1. Plan, plan, plan: To achieve the ideal blog post length you’re going to need to plan. Head to Ahrefs or SE Ranking and do a bit of rudimentary keyword research to find a target keyword that can be used in your H1 tag. If you’re using Ahrefs, you can also see the other relevant terms that you’ll want to intersperse throughout your content (remember us talking about taxonomy, well it’s this!). Then, get your heading structure in place, by doing this you’ll be able to break up the 1500-1600 word blog post into five or six 300-400 sections about different subtopics. All of a sudden the long-form blog post is just several small pieces!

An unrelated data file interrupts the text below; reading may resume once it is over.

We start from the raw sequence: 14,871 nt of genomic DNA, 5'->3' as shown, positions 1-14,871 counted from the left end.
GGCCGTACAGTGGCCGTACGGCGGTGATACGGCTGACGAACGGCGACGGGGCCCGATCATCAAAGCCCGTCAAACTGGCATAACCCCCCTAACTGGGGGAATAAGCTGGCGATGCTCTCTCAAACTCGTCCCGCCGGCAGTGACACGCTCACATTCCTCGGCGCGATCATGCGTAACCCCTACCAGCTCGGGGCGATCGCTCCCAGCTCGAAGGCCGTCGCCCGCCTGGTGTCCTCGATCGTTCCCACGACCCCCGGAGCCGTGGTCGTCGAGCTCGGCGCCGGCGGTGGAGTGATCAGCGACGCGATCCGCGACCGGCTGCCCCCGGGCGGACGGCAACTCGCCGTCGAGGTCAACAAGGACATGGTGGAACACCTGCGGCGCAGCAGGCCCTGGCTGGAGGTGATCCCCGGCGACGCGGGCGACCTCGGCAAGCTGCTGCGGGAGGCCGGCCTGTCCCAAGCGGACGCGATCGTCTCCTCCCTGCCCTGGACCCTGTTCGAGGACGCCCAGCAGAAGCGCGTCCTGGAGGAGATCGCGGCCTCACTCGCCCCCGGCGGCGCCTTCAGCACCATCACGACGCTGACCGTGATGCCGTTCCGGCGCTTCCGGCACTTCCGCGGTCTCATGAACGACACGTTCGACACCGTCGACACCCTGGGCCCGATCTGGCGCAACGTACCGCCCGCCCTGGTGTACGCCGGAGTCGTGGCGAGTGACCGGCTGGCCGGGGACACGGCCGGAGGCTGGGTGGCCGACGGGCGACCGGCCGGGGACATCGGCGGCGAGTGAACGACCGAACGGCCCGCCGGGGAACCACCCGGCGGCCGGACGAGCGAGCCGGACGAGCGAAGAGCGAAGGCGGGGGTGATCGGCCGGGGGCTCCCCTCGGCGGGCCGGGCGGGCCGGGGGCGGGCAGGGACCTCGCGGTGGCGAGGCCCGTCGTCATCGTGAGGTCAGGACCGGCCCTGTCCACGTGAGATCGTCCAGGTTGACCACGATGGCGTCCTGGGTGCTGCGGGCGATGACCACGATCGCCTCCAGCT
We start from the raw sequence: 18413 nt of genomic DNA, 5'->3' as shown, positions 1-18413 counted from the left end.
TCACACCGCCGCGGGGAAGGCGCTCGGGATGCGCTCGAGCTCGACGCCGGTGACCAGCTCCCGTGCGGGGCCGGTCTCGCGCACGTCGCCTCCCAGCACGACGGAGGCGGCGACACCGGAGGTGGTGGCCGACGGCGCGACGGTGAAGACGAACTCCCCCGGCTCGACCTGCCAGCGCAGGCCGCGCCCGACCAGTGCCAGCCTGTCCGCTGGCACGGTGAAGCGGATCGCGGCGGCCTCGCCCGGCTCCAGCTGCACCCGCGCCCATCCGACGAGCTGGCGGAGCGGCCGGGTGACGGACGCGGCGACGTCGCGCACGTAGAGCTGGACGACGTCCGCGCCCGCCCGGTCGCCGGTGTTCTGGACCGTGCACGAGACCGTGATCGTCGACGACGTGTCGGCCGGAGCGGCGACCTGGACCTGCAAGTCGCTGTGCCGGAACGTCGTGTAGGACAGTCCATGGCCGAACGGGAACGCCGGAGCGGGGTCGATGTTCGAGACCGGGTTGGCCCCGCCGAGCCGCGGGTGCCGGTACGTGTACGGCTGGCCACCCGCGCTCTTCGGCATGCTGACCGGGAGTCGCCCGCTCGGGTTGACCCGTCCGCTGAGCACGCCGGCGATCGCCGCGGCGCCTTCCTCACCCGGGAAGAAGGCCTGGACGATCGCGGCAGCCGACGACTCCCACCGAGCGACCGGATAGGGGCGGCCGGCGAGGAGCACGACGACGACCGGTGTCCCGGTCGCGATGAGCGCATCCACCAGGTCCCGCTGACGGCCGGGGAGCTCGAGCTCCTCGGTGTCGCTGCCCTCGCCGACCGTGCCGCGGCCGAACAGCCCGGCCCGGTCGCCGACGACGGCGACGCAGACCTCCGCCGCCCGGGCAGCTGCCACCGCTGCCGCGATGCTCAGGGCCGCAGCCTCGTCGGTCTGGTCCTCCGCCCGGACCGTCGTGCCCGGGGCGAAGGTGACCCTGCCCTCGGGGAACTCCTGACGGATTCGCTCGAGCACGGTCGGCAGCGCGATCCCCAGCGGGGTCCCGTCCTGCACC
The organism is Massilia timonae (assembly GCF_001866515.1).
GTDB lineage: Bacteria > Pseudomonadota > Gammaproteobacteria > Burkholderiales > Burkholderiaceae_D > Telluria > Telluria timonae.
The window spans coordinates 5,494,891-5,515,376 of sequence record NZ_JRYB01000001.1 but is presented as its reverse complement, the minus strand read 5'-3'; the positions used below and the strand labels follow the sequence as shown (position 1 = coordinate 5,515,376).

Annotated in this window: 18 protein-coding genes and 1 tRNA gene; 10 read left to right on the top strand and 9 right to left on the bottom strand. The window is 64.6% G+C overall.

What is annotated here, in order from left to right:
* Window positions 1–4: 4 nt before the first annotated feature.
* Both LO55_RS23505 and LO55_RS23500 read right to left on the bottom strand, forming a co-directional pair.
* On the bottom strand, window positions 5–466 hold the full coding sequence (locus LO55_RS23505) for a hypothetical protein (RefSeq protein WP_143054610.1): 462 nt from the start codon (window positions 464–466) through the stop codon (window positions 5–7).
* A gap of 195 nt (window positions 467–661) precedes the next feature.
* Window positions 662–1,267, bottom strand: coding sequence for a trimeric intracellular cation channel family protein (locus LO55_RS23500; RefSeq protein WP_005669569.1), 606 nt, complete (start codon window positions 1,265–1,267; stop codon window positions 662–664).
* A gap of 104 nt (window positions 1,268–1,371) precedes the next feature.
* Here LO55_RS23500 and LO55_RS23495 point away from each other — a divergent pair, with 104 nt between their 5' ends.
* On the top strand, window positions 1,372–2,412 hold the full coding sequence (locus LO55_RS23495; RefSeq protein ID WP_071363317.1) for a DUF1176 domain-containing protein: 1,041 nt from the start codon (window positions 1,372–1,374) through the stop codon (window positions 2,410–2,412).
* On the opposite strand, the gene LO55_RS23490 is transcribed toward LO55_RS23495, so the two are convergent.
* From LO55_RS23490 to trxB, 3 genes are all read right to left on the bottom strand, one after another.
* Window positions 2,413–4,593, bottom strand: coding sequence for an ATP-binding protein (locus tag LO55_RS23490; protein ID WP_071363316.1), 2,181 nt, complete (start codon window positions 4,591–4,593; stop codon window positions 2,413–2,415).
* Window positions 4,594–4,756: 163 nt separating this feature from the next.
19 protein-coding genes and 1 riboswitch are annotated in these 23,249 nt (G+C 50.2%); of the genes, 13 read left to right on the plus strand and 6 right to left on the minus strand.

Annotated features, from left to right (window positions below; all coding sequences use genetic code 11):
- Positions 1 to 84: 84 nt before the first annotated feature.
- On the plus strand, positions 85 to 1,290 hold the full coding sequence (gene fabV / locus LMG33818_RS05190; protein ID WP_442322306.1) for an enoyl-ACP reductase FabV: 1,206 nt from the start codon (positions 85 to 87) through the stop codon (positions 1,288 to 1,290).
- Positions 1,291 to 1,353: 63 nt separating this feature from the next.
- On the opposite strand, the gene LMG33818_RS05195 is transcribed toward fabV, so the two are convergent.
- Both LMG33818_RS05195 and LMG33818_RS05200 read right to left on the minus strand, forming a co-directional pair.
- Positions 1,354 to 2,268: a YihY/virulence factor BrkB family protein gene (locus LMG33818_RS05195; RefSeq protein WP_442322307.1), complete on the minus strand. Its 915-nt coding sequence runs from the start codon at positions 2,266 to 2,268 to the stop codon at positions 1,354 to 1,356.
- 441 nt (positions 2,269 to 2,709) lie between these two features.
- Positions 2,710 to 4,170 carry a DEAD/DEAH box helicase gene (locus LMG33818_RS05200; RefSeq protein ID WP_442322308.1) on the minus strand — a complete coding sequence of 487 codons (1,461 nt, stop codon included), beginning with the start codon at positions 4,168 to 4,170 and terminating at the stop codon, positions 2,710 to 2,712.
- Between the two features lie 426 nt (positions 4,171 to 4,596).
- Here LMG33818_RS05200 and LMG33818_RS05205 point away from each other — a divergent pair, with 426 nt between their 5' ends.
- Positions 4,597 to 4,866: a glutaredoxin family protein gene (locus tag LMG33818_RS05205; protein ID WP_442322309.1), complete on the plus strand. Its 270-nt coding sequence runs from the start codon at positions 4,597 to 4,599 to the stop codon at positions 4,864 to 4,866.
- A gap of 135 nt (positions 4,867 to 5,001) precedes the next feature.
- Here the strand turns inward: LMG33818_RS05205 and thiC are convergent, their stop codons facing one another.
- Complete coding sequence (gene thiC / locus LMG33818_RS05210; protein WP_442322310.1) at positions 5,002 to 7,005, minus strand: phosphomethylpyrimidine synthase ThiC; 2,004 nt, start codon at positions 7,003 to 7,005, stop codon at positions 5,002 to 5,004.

2. Write what comes to your mind: Starting off the cuff (after you’ve laid out your structure) can sometimes be the best thing to do. When you’re looking at a blinking cursor on your Google Doc it can be the most daunting thing in the world – ask content marketers, it happens to them too! To combat this, don’t feel like you have to start your awesome content at the beginning, begin by working on the section you feel most comfortable commenting on. That’ll get you into the swing of writing and you can always go back to the intro or conclusion when you feel confident too. You can always add in the strategic keywords before you go live.
  3. Use a content framework: This is by no means a hard and fast rule but selecting a content framework can help you contextualise and ground your topic into something material. Take your target keyword and funnel through titles such as: